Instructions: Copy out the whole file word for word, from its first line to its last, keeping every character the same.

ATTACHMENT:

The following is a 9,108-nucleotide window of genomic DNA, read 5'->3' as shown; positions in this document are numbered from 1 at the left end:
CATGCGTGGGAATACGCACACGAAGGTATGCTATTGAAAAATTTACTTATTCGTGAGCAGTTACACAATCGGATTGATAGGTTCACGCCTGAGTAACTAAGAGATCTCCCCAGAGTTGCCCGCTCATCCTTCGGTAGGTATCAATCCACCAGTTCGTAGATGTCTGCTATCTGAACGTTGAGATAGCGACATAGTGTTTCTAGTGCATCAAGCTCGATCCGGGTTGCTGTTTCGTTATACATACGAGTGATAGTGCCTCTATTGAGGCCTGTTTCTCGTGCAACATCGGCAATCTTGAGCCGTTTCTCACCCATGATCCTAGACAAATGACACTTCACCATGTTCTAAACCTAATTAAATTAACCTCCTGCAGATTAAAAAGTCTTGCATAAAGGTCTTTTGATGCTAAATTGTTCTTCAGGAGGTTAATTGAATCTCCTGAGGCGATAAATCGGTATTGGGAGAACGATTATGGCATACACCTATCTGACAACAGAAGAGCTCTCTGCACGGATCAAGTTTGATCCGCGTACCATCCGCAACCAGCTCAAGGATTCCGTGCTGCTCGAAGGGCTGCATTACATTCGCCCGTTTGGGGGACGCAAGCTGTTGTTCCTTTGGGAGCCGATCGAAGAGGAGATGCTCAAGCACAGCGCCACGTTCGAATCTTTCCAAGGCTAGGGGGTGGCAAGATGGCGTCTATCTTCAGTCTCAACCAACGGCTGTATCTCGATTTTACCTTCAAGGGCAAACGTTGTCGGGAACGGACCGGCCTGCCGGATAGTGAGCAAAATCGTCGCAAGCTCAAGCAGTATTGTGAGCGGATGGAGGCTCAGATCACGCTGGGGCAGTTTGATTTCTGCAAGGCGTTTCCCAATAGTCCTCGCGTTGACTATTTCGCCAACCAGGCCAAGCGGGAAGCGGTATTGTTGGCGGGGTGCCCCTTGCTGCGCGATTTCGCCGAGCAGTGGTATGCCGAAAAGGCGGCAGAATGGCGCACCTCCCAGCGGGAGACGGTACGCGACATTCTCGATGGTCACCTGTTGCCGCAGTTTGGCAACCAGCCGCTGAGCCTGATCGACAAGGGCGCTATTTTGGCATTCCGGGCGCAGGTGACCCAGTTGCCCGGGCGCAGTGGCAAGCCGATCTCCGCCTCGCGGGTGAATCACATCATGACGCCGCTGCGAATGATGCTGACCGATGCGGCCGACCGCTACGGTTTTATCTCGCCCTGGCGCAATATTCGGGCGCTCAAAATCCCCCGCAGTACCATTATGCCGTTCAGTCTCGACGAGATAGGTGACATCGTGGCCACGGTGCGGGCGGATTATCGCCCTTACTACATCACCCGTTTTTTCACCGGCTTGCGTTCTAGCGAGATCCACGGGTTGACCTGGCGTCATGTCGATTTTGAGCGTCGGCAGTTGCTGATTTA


The following is a 9,108-nucleotide window of genomic DNA, read 5'->3' as shown; positions in this document are numbered from 1 at the left end:
CATGCGTGGGAATACGCACACGAAGGTATGCTATTGAAAAATTTACTTATTCGTGAGCAGTTACACAATCGGATTGATAGGTTCACGCCTGAGTAACTAAGAGATCTCCCCAGAGTTGCCCGCTCATCCTTCGGTAGGTATCAATCCACCAGTTCGTAGATGTCTGCTATCTGAACGTTGAGATAGCGACATAGTGTTTCTAGTGCATCAAGCTCGATCCGGGTTGCTGTTTCGTTATACATACGAGTGATAGTGCCTCTATTGAGGCCTGTTTCTCGTGCAACATCGGCAATCTTGAGCCGTTTCTCACCCATGATCCTAGACAAATGACACTTCACCATGTTCTAAACCTAATTAAATTAACCTCCTGCAGATTAAAAAGTCTTGCATAAAGGTCTTTTGATGCTAAATTGTTCTTCAGGAGGTTAATTGAATCTCCTGAGGCGATAAATCGGTATTGGGAGAACGATTATGGCATACACCTATCTGACAACAGAAGAGCTCTCTGCACGGATCAAGTTTGATCCGCGTACCATCCGCAACCAGCTCAAGGATTCCGTGCTGCTCGAAGGGCTGCATTACATTCGCCCGTTTGGGGGACGCAAGCTGTTGTTCCTTTGGGAGCCGATCGAAGAGGAGATGCTCAAGCACAGCGCCACGTTCGAATCTTTCCAAGGCTAGGGGGTGGCAAGATGGCGTCTATCTTCAGTCTCAACCAACGGCTGTATCTCGATTTTACCTTCAAGGGCAAACGTTGTCGGGAACGGACCGGCCTGCCGGATAGTGAGCAAAATCGTCGCAAGCTCAAGCAGTATTGTGAGCGGATGGAGGCTCAGATCACGCTGGGGCAGTTTGATTTCTGCAAGGCGTTTCCCAATAGTCCTCGCGTTGACTATTTCGCCAACCAGGCCAAGCGGGAAGCGGTATTGTTGGCGGGGTGCCCCTTGCTGCGCGATTTCGCCGAGCAGTGGTATGCCGAAAAGGCGGCAGAATGGCGCACCTCCCAGCGGGAGACGGTACGCGACATTCTCGATGGTCACCTGTTGCCGCAGTTTGGCAACCAGCCGCTGAGCCTGATCGACAAGGGCGCTATTTTGGCATTCCGGGCGCAGGTGACCCAGTTGCCCGGGCGCAGTGGCAAGCCGATCTCCGCCTCGCGGGTGAATCACATCATGACGCCGCTGCGAATGATGCTGACCGATGCGGCCGACCGCTACGGTTTTATCTCGCCCTGGCGCAATATTCGGGCGCTCAAAATCCCCCGCAGTACCATTATGCCGTTCAGTCTCGACGAGATAGGTGACATCGTGGCCACGGTGCGGGCGGATTATCGCCCTTACTACATCACCCGTTTTTTCACCGGCTTGCGTTCTAGCGAGATCCACGGGTTGACCTGGCGTCATGTCGATTTTGAGCGTCGGCAGTTGCTGATTTA